Just a few of the whimsical scenes that grace the walls of the shed behind Dave Windisch's home in Bargersville, Ind. Once a single-stall horse barn, the space is now a one-man screen-printing workshop where Windisch takes playful cartoons such as these, which are co-conceived and illustrated by artistic partner Stacy Curtis, and turns them into concert posters.
Mile 44, as the duo is known, began printing in Chicago in 2004. After learning the craft from Steve Walters at the Screwball Press Academy, Windisch and Curtis picked up steam doing jobs for Lollapalooza and local bands like Favorite Saints. They designed a poster for OK Go the week that the band's treadmill video for "Here It Goes Again" made them superstars on YouTube.
After Windisch moved to Bargersville in 2007, new doors began to open for the duo. Rather than having to compete with the densely-populated Chicago screen-printing scene, Windisch and Curtis found themselves able to fill a nearly-vacant niche in the Indy area, churning out projects for shows organized by My Old Kentucky Blog and Bloomington's Spirit of 68.
Their posters are now in high demand for local indie rock shows and the duo is commissioned by promoters, venues and artists alike. They've printed for some of the biggest indie bands to grace the state in the past few years, such as Spoon, Built to Spill, Sufjan Stevens and Grizzly Bear.
"We may be one in five or something," Curtis said of the screen-printing population in Indy. "When people want posters, they come to us because they know us. We're starting to make a bigger name."
Oscar and Felix
The two first met in 2001 while working at the Northwest Indiana Times. They quickly became friends, discovering a mutual love for comics like Calvin and Hobbes and Peanuts.
"Dave and Stacy have this kind of Oscar/Felix thing going on. Yin and Yang," said Walters, the duo's screen-printing mentor. "I think the reason they work so well together is that they were such good friends before they started doing this."
Windisch appreciated the comical, cartoonish quality of Curtis's drawings, and before long found himself hanging out in Curtis's office at the Times, sketching out poster ideas as a diversion from work. Though Curtis, then an editorial cartoonist, was apathetic towards most music, gig posters gave him a new outlet for his illustrations. Windisch, a music buff and one of the paper's designers, made for a good partner.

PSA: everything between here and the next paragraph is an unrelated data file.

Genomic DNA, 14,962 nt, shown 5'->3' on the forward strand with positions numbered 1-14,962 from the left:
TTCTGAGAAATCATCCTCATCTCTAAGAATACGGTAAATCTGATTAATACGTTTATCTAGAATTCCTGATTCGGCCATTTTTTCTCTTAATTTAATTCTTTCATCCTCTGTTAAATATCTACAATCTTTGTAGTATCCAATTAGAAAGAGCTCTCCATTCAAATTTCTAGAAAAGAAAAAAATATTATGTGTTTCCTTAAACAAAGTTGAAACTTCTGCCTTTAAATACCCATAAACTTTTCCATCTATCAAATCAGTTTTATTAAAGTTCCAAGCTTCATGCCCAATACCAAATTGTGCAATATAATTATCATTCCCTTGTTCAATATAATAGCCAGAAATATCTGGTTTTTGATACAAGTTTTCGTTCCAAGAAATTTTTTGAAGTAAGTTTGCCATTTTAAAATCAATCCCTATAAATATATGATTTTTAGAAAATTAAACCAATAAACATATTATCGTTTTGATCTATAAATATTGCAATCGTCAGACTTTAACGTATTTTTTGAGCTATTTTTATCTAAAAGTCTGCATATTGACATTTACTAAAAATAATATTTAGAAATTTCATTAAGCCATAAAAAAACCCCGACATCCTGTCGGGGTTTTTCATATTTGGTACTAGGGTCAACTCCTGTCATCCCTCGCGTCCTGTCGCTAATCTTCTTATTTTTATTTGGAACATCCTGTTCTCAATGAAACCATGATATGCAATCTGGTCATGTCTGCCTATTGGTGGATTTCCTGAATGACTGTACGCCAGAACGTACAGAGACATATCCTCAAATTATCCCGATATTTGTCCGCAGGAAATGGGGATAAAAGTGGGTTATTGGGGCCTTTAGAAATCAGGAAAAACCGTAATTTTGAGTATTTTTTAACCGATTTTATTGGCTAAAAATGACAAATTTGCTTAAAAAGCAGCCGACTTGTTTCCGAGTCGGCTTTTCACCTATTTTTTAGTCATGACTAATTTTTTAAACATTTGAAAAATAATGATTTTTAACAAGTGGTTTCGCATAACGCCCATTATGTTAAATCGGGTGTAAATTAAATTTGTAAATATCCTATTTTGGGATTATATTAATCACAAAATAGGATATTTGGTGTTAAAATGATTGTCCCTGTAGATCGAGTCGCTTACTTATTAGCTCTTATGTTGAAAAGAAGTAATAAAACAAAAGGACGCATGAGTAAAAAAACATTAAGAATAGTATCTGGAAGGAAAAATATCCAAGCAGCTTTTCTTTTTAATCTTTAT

"Stacy knows that with a little bit of tweaking it can be a whole lot better, but I'm not going to ruin the idea either," Windisch said.
Windisch and Curtis initially experimented with linoleum block printing, a time-consuming and expensive process which requires the artist to physically carve an image into a piece of linoleum. It wasn't until learning how to print from Walters, a screen-printing veteran and teacher who Curtis said has "had his hand in almost all the screen-printing in Chicago," that the duo was able to fully realize its potential.
"With screen-printing, it's literally as easy as drawing on a piece of paper," Curtis said. "Anything you can draw, you can screen-print."
Into the rubylith
In his Bargersville studio, Windisch guides me through the process of creating a poster. After the duo brainstorms ideas (by phone, e-mail and trading sketches), Curtis draws up the images and lettering, then sends the illustration to Windisch. Windisch uses Photoshop to make minor changes, typically adjusting things like color or spatial organization.
After preparing the image for printing, he uses an X-Acto knife to cut shapes out of a bright red film called rubylith, a layer of which must be used to print each color onto the paper. To a newbie like myself, the intricacies of the process are not entirely clear, but Windisch makes it look simple as he shows me how to run a squeegee across the screen and add the ink.
Once each color dries, he can add the next. He shows me how a recent poster for a Liars show in Bloomington — featuring a Saint Bernard in a Viking helmet — was built from the paper up. Each color overlaps until the black is added, giving the illustration its outlines and Curtis's Schultz-y detail, and the poster is ready for a record store, music venue or bedroom wall near you.
Because the process is time-consuming and both men have private and professional lives to balance (Windisch works in the ad department of a local paper, Curtis as a children's book illustrator), print quantities are typically kept low. Windisch said that time constraints force them to turn down jobs they would love to take — the downside of being the go-to poster guys in the Indy area.
For Windisch, screen-printing was the perfect way to harness his professional talents to contribute to the music scene he loved. For Curtis, it was another way to pursue his lifelong love of art, but introduced him to a world of music he never knew existed. Now, as their art is used to promote some of the state's most popular indie shows, the importance of their locally-rare craft to the scene echoes a credo of their Chicagoan mentor.
"D. Boon [of The Minutemen] had a saying, 'a band in every garage.' Steve Walters said put a screen-printer in every band," Walters said. "I don't play an instrument, but I like music—I want to be involved in the music scene somehow. So this is how I do it."